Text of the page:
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The Pronunciation of Mandarin Pinyin
by Mary Ansell, copyright 1998


"Pinyin", used in the People's Republic of China since 1958, is a system which uses the Latin alphabet to represent the sounds of Mandarin Chinese. Pinyin is used extensively in Mandarin dictionaries and phrasebooks. Here, the rules for pronouncing Mandarin pinyin are explained by comparing the sounds of Mandarin with those of Canadian English. First consonants and then vowels are discussed.


Pinyin consonants which can begin a syllable


b is pronounced like b as in "bell", but is pronounced more lightly than in English.

c is pronounced like ts as in "hats".

ch is pronounced like ch as in "chalk", with the tongue curled back somewhat.

d is pronounced like d as in "day", but is pronounced more lightly than in English.

f is pronounced like f as in "five".

g is pronounced like g as in "go", but is pronounced more lightly than in English.

h is pronounced like h as in "how", but is pronounced further back in the throat, and is accompanied by a stronger puff of air than in English.

j is pronounced like j as in "jeep", with the tongue forward.

k is pronounced like k as in "kite", but is accompanied by a stronger puff of air than in English.

l is pronounced like l as in "like".

m is pronounced like m as in "month".

n is pronounced like n as in "nine".

p is pronounced like p as in "pen", but is accompanied by a stronger puff of air than in English.

q is pronounced like ch as in "cheep", with the tongue forward.

r is pronounced with the tongue curled back as for l in "laugh", but with the tip of the tongue not touching the roof of the mouth.

s is pronounced like s as in "sand", but is pronounced more strongly than in English.

sh is pronounced like sh as in "shop", with the tongue curled back somewhat.

t is pronounced like t as in "ten", but is accompanied by a stronger puff of air than in English.

w is pronounced like w as in "wood".

x is pronounced like sh as in "sheep", with the tongue forward.

y is pronounced like y as in "yes"; except that the syllable yi is pronounced like ee as in "bee".

z is pronounced like ds as in "weeds".

zh is pronounced like j as in "jam", with the tongue curled back somewhat.



Pinyin vowels, and combinations of letters which can end a syllable


a is pronounced like a as in "father".

ai is pronounced like i as in "fine".

an is pronounced like an as in "fan".

ang is pronounced like ong as in "song".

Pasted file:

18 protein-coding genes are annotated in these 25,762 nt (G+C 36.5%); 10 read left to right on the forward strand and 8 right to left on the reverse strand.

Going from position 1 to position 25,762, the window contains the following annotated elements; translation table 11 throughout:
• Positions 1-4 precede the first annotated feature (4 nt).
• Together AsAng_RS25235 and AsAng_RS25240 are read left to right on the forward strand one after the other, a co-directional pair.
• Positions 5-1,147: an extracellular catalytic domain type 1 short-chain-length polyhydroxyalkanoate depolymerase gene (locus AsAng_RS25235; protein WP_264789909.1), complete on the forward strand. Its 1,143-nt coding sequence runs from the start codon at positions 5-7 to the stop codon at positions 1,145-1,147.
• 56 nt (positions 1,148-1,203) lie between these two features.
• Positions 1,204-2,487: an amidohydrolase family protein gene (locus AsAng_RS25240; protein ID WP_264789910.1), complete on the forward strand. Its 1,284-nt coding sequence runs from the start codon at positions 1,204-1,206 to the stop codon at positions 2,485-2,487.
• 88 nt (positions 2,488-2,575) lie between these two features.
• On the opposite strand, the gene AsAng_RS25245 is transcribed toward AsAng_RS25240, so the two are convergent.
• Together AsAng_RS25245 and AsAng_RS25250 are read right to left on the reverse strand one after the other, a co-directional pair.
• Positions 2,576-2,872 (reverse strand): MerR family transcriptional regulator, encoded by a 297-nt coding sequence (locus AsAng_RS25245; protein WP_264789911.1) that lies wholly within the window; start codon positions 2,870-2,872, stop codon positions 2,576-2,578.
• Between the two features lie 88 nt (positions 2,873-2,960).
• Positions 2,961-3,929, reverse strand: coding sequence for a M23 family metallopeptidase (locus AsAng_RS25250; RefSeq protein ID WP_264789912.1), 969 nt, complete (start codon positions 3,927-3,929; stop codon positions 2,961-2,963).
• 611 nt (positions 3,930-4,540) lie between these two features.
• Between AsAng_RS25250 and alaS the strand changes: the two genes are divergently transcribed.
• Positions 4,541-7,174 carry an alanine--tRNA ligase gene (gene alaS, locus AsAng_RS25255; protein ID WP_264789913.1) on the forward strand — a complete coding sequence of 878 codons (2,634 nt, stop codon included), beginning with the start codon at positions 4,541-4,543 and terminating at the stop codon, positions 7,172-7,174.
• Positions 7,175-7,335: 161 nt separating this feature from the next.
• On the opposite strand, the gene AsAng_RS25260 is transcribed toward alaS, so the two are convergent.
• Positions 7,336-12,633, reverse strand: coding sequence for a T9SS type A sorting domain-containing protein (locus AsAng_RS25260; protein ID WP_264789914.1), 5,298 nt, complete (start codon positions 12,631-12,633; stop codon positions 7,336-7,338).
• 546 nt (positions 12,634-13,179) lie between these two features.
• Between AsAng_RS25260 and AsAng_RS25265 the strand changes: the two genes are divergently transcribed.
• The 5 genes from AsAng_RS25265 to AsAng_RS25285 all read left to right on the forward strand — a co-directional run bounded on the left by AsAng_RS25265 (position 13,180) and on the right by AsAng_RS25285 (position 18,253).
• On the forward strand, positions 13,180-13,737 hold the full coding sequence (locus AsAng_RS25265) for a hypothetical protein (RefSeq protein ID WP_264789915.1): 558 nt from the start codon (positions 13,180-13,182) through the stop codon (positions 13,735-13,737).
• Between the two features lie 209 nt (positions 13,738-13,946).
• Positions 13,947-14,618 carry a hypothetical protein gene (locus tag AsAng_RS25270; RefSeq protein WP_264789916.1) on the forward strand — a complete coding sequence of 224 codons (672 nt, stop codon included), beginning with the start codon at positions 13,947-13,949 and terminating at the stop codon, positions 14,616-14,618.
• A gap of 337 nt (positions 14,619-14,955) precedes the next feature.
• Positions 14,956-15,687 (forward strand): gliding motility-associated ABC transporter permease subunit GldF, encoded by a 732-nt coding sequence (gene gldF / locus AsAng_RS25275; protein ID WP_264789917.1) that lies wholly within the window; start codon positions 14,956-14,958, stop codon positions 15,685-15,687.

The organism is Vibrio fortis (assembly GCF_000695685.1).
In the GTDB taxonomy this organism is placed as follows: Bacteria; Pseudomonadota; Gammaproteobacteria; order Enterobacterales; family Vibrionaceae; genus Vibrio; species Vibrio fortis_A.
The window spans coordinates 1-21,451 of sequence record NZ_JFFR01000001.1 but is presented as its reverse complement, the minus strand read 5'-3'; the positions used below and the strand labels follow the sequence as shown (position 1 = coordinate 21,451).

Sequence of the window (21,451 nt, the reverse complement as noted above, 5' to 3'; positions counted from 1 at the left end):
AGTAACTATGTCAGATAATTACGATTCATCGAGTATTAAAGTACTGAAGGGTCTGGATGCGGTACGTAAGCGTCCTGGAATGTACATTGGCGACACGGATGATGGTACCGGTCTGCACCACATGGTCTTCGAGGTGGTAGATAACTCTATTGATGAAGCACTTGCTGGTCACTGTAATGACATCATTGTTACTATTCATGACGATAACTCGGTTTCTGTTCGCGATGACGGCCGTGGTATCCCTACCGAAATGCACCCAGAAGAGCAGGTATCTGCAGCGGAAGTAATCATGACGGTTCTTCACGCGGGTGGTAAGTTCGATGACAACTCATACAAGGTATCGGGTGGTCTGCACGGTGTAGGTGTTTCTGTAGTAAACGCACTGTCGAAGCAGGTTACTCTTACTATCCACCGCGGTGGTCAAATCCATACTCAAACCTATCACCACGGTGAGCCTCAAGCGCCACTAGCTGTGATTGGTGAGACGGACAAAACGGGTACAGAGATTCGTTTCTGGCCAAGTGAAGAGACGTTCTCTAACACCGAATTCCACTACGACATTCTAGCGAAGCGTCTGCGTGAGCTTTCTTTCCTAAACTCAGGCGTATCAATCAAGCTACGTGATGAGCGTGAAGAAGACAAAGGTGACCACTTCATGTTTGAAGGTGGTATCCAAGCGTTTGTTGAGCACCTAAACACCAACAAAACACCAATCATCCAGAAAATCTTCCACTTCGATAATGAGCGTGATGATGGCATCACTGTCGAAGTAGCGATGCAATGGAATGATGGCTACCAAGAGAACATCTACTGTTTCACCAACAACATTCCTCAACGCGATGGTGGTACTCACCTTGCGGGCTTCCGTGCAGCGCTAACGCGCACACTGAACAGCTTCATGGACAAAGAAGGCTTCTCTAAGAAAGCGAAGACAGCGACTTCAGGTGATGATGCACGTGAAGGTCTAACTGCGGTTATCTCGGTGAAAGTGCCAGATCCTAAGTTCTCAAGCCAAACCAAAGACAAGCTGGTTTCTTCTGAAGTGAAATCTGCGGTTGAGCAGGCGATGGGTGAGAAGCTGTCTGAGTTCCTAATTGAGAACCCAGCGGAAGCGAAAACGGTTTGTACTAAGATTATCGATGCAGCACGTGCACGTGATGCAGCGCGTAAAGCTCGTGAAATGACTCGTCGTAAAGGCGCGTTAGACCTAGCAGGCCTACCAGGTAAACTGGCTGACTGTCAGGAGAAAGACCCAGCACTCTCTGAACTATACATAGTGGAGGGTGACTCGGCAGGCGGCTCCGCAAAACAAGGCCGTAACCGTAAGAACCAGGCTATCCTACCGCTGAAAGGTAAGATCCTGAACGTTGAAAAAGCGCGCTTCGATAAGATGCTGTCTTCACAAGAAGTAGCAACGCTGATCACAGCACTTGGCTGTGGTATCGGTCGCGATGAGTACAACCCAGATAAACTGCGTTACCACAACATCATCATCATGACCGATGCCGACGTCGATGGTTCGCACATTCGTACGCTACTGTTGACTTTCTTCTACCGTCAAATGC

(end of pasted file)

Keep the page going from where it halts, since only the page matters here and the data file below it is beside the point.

ao is pronounced like ow as in "how".



e is pronounced like e as in French "le"; except after i or y, where it is pronounced like e as in "yet".

ê is pronounced like e as in "yet".

ei is pronounced like a as in "late."

en is pronounced somewhat like en as in "ten".

eng is pronounced like ung as in "rung".

er is pronounced somewhat like er as in "mermaid"; r is pronounced with the tongue curled back somewhat.



i   After b, d, j, l, m, n, p, q, t and x,  the letter i is pronounced like ee as in "bee".

However, after c, ch, r, s, sh, z and zh,  the letter i is not pronounced like ee as in "bee". Instead, after the initial consonant has been pronounced, the position of the tongue remains unchanged, and a voiced sound is made. For example, si is pronounced like s as in "so", immediately followed by z as in "zoo".

ia is pronounced like yaw as in "yawn".

ian is pronounced like "yen".

iang is pronounced like y as in "yes", followed by ong as in "song".

iao is pronounced like yow as in "yowl".

ie is pronounced like ye as in "yet".

in is pronounced like in as in "pin".

ing is pronounced like ing as in "sing".

iong is pronounced like y as in "yes", followed by o as in "note", followed by ng as in "ring".

iu is pronounced like yo as in "yodel".



o is pronounced somewhat like o as in "hot", but with the mouth not as wide open.

ong is pronounced like o as in "note", followed by ng as in "ring".

ou is pronounced like o as in "note".



u is pronounced like oo as in "too"; except after j, q, x and y, where it is pronounced like u as in French "une".

ua is pronounced like wa as in "watch".

uai is pronounced like "why".

uan is pronounced like wan as in "wander"; except after j, q, x and y, where it is pronounced like u as in French "une", followed by wen as in "went".

uang is pronounced like w as in "wet", followed by ong as in "song".

ue is pronounced like üe (see below).

ui is pronounced like "way".

un is pronounced like oo as in "moon", followed by un as in "under"; except after j, q, x and y, where it is pronounced like French "une".

uo is pronounced like w as in "wet"; followed by a sound pronounced somewhat like o as in "hot", but with the mouth not as wide open.



ü is pronounced like u as in French "une".

üe is pronounced like u as in French "une", followed by we as in "went".  

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